Gonzales E, Grosse B, Schuller B, Davit-Spraul A, Conti F, Guettier C, Cassio D, Jacquemin E. Targeted pharmacotherapy in progressive familial intrahepatic cholestasis type 2: Evidence for improvement of cholestasis with 4-phenylbutyrate. Hepatology. 2015 Aug; 62(2):558-66.
Progressive familial intrahepatic cholestasis type 2 (PFIC2) is a result of mutations in ABCB11 encoding bile salt export pump (BSEP), the canalicular bile salt export pump of hepatocyte. In some PFIC2 patients with missense mutations, BSEP is not detected at the canaliculus owing to mistrafficking of BSEP mutants. In vitro, chaperone drugs, such as 4-phenylbutyrate (4-PB), have been shown to partially correct mistrafficking. Four PFIC2 patients harboring at least one missense mutation (p.G982R, p.R1128C, and p.T1210P) were treated orally with 4-PB and followed prospectively. Patient mutations were reproduced in a Bsep/green fluorescent protein plasmid. Cellular localization of the resulting Bsep mutants was studied in a hepatocellular line (Can 10), and effects of treatment with 4-PB and/or ursodeoxycholic acid (UDCA) were assessed. In Can 10 cells, Bsep mutants were detected in the endoplasmic reticulum instead of at the canalicular membrane. Treatment with 4-PB and UDCA partially corrected Bsep mutant targeting. With 4-PB, we observed, in all patients, a decrease of pruritus and serum bile acid concentration (BAC) as well as an improvement of serum liver tests. Pathological liver injuries improved, and BSEP, which was not detected at the canalicular membrane before treatment, appeared at the canalicular membrane. Bile analyses showed an increase in BAC with 4-PB. Patient conditions remained stable with a median follow-up of 40 months (range, 3-53), and treatment tolerance was good.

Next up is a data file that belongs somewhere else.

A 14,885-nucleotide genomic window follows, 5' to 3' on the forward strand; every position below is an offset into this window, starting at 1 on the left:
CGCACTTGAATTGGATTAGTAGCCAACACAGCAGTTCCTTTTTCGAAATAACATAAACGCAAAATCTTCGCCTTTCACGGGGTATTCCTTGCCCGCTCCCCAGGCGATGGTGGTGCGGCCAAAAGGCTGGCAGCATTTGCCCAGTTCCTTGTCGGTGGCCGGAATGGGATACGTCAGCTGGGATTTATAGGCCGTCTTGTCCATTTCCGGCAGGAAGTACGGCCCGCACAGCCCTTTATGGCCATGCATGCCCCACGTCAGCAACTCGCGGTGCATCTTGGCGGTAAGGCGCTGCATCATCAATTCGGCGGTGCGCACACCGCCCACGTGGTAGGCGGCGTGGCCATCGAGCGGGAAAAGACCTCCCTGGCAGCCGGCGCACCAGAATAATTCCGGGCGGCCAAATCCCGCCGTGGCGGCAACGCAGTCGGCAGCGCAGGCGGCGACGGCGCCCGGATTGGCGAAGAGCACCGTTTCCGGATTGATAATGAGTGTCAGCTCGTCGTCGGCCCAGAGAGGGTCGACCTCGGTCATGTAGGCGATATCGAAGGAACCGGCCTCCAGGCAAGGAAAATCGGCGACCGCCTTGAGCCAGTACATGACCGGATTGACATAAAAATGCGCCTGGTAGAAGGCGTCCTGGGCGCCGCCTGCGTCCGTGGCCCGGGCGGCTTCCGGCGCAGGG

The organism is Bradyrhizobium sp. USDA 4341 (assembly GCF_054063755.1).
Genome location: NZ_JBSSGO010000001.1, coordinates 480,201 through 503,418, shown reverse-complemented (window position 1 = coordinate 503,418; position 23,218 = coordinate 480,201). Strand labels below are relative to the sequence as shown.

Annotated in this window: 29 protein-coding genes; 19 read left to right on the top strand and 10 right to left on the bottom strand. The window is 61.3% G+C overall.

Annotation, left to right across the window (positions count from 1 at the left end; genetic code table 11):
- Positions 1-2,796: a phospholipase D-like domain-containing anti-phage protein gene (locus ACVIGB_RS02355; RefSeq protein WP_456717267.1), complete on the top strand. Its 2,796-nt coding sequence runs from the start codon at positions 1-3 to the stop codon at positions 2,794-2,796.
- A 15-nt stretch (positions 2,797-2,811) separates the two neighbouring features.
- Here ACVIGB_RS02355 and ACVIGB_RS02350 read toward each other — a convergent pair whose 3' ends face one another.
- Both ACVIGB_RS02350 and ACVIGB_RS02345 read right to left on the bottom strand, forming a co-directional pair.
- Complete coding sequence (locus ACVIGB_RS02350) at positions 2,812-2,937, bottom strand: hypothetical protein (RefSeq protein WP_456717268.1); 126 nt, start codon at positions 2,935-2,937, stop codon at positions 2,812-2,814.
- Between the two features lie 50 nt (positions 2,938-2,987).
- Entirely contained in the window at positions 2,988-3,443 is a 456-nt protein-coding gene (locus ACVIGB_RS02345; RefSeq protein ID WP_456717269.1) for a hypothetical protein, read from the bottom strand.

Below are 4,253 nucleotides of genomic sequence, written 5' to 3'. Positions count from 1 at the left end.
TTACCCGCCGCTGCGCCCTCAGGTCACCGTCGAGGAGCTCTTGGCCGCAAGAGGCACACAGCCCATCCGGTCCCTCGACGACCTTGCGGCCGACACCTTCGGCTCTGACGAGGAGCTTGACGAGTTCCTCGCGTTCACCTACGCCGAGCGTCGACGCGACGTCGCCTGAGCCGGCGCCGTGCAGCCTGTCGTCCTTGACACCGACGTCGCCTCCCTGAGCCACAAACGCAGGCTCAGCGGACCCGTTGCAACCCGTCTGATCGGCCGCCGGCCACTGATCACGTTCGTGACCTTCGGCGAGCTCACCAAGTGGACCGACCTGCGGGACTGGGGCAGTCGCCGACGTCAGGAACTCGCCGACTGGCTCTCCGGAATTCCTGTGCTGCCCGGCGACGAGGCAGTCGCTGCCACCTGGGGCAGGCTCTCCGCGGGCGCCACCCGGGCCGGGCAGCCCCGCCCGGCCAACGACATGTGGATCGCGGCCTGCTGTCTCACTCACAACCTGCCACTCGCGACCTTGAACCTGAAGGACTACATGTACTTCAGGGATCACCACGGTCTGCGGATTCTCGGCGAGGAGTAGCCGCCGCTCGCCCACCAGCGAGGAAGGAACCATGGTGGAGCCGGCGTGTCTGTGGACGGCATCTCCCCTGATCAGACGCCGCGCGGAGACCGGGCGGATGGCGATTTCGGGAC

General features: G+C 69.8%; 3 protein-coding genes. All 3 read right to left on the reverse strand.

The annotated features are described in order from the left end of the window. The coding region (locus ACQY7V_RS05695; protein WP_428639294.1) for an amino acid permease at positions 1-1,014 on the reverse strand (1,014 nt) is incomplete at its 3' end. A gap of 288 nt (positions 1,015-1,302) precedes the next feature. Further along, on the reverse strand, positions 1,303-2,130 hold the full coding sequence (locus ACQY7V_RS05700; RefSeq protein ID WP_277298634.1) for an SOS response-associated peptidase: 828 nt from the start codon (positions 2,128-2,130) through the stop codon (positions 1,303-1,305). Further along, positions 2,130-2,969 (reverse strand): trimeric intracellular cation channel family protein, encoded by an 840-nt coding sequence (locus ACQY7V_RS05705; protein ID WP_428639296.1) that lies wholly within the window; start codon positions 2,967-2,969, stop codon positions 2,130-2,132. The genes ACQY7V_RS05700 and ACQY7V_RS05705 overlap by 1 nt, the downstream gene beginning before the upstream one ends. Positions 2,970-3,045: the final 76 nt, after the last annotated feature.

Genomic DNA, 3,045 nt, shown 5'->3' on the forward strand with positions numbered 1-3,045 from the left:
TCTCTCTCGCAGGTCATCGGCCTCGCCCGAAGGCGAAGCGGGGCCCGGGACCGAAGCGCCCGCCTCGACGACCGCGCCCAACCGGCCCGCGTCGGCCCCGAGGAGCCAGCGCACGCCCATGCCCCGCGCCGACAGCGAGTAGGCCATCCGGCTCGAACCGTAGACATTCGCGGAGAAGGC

4-PB therapy may be efficient in selected patients with PFIC2 owing to ABCB11 missense mutations affecting BSEP canalicular targeting. Bile secretion improvement may be a result of the ability of 4-PB to retarget mutated BSEP.